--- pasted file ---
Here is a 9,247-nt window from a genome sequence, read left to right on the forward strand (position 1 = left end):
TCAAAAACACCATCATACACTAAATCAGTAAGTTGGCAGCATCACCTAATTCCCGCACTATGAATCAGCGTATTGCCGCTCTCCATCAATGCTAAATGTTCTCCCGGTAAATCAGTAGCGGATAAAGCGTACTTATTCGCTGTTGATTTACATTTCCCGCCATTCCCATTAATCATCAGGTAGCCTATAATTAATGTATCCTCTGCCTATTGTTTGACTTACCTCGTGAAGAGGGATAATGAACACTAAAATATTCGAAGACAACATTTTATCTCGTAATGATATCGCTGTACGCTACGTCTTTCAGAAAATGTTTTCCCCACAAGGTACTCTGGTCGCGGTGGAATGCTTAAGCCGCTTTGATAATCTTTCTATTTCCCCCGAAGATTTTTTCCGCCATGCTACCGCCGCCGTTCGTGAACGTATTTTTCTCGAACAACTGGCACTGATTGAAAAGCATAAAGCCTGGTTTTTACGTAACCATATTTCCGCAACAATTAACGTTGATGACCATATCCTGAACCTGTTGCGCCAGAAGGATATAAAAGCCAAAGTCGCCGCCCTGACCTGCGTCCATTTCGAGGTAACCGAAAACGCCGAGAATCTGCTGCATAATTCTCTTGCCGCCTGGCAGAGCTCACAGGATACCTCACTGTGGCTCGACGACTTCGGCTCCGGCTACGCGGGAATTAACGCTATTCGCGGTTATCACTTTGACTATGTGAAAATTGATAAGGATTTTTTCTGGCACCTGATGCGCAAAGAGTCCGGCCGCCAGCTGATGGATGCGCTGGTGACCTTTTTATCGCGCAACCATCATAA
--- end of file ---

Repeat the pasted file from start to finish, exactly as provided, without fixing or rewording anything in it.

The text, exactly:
Here is a 9,247-nt window from a genome sequence, read left to right on the forward strand (position 1 = left end):
TCAAAAACACCATCATACACTAAATCAGTAAGTTGGCAGCATCACCTAATTCCCGCACTATGAATCAGCGTATTGCCGCTCTCCATCAATGCTAAATGTTCTCCCGGTAAATCAGTAGCGGATAAAGCGTACTTATTCGCTGTTGATTTACATTTCCCGCCATTCCCATTAATCATCAGGTAGCCTATAATTAATGTATCCTCTGCCTATTGTTTGACTTACCTCGTGAAGAGGGATAATGAACACTAAAATATTCGAAGACAACATTTTATCTCGTAATGATATCGCTGTACGCTACGTCTTTCAGAAAATGTTTTCCCCACAAGGTACTCTGGTCGCGGTGGAATGCTTAAGCCGCTTTGATAATCTTTCTATTTCCCCCGAAGATTTTTTCCGCCATGCTACCGCCGCCGTTCGTGAACGTATTTTTCTCGAACAACTGGCACTGATTGAAAAGCATAAAGCCTGGTTTTTACGTAACCATATTTCCGCAACAATTAACGTTGATGACCATATCCTGAACCTGTTGCGCCAGAAGGATATAAAAGCCAAAGTCGCCGCCCTGACCTGCGTCCATTTCGAGGTAACCGAAAACGCCGAGAATCTGCTGCATAATTCTCTTGCCGCCTGGCAGAGCTCACAGGATACCTCACTGTGGCTCGACGACTTCGGCTCCGGCTACGCGGGAATTAACGCTATTCGCGGTTATCACTTTGACTATGTGAAAATTGATAAGGATTTTTTCTGGCACCTGATGCGCAAAGAGTCCGGCCGCCAGCTGATGGATGCGCTGGTGACCTTTTTATCGCGCAACCATCATAA